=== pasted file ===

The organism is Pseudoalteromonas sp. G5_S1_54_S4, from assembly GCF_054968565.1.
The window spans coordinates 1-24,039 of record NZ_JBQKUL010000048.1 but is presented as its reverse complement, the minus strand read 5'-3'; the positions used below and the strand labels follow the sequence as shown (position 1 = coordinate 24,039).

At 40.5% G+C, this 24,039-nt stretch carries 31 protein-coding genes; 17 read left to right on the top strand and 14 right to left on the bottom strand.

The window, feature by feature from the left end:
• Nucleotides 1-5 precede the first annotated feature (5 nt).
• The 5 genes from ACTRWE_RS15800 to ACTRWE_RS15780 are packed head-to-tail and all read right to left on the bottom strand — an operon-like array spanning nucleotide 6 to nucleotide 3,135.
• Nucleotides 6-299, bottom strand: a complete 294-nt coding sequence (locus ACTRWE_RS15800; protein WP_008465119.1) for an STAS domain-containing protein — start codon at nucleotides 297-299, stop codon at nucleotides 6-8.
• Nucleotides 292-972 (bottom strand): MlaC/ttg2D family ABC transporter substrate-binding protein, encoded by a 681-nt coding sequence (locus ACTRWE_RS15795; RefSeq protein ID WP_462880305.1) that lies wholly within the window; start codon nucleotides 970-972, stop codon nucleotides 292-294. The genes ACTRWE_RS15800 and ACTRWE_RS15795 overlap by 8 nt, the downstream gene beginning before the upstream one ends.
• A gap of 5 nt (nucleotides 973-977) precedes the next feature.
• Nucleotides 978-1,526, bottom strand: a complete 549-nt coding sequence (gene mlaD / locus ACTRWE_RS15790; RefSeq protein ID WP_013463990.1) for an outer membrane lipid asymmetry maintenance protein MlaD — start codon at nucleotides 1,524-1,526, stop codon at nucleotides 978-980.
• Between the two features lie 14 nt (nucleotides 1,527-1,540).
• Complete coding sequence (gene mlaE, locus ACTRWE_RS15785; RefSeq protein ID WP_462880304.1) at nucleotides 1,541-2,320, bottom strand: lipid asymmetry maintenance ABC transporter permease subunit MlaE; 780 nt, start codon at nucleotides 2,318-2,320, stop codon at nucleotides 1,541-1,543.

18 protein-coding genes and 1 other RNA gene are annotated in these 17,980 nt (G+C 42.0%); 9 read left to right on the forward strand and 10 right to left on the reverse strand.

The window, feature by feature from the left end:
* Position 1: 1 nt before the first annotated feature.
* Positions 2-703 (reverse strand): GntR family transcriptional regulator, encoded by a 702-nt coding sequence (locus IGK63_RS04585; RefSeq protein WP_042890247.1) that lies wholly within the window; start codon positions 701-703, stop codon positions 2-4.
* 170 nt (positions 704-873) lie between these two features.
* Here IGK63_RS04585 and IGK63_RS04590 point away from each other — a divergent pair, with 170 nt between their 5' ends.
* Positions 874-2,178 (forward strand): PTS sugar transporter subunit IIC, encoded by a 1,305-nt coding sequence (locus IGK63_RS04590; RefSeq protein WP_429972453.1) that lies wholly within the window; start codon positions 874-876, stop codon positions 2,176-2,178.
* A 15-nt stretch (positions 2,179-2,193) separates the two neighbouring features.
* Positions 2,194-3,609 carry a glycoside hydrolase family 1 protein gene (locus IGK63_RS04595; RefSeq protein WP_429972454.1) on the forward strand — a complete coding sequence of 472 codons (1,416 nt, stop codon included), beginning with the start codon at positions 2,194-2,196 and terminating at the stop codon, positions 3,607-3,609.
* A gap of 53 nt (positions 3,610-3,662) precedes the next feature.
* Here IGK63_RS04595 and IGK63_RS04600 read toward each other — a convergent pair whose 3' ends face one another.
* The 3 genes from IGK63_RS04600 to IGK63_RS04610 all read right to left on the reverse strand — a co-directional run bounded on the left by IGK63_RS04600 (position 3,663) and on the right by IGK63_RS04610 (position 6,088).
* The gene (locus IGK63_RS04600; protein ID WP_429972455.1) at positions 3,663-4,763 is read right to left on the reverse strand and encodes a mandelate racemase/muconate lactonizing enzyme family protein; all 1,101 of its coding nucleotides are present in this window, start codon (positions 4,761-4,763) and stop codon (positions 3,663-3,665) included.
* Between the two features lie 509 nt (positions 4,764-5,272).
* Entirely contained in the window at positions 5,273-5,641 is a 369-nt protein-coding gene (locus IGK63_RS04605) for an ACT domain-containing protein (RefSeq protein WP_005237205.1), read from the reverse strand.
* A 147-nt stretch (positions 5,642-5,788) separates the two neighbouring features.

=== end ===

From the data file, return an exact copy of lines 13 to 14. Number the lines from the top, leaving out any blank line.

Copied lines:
18 protein-coding genes and 1 other RNA gene are annotated in these 17,980 nt (G+C 42.0%); 9 read left to right on the forward strand and 10 right to left on the reverse strand.

The window, feature by feature from the left end: